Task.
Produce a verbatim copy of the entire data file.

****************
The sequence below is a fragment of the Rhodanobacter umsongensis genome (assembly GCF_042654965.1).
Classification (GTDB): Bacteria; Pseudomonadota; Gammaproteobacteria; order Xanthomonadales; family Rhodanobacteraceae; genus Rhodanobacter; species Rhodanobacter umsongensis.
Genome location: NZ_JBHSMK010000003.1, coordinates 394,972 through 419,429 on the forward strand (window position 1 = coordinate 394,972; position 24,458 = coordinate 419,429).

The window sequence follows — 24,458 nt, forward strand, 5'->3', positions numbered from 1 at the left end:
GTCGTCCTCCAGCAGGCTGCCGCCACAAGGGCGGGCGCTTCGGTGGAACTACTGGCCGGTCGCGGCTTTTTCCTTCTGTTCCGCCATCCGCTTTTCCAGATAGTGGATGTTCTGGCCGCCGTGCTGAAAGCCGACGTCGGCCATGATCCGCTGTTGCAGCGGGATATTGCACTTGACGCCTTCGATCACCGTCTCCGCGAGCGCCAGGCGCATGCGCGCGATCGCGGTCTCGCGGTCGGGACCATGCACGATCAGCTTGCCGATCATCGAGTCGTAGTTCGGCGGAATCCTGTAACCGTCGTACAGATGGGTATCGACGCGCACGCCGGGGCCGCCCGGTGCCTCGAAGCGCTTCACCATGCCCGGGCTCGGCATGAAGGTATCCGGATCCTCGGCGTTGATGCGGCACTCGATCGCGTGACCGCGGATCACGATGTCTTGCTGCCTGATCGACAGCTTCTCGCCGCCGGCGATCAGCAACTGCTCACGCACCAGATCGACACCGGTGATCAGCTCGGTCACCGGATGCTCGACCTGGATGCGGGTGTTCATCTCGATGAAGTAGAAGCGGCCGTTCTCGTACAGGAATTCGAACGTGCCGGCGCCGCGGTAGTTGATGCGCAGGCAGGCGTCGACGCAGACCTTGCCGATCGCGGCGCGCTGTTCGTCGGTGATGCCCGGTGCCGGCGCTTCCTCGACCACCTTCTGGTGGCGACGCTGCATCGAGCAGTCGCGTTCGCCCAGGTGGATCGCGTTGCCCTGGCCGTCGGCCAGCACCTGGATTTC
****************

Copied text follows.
The sequence below is a fragment of the Rhodanobacter umsongensis genome (assembly GCF_042654965.1).
Classification (GTDB): Bacteria; Pseudomonadota; Gammaproteobacteria; order Xanthomonadales; family Rhodanobacteraceae; genus Rhodanobacter; species Rhodanobacter umsongensis.
Genome location: NZ_JBHSMK010000003.1, coordinates 394,972 through 419,429 on the forward strand (window position 1 = coordinate 394,972; position 24,458 = coordinate 419,429).

The window sequence follows — 24,458 nt, forward strand, 5'->3', positions numbered from 1 at the left end:
GTCGTCCTCCAGCAGGCTGCCGCCACAAGGGCGGGCGCTTCGGTGGAACTACTGGCCGGTCGCGGCTTTTTCCTTCTGTTCCGCCATCCGCTTTTCCAGATAGTGGATGTTCTGGCCGCCGTGCTGAAAGCCGACGTCGGCCATGATCCGCTGTTGCAGCGGGATATTGCACTTGACGCCTTCGATCACCGTCTCCGCGAGCGCCAGGCGCATGCGCGCGATCGCGGTCTCGCGGTCGGGACCATGCACGATCAGCTTGCCGATCATCGAGTCGTAGTTCGGCGGAATCCTGTAACCGTCGTACAGATGGGTATCGACGCGCACGCCGGGGCCGCCCGGTGCCTCGAAGCGCTTCACCATGCCCGGGCTCGGCATGAAGGTATCCGGATCCTCGGCGTTGATGCGGCACTCGATCGCGTGACCGCGGATCACGATGTCTTGCTGCCTGATCGACAGCTTCTCGCCGCCGGCGATCAGCAACTGCTCACGCACCAGATCGACACCGGTGATCAGCTCGGTCACCGGATGCTCGACCTGGATGCGGGTGTTCATCTCGATGAAGTAGAAGCGGCCGTTCTCGTACAGGAATTCGAACGTGCCGGCGCCGCGGTAGTTGATGCGCAGGCAGGCGTCGACGCAGACCTTGCCGATCGCGGCGCGCTGTTCGTCGGTGATGCCCGGTGCCGGCGCTTCCTCGACCACCTTCTGGTGGCGACGCTGCATCGAGCAGTCGCGTTCGCCCAGGTGGATCGCGTTGCCCTGGCCGTCGGCCAGCACCTGGATTTC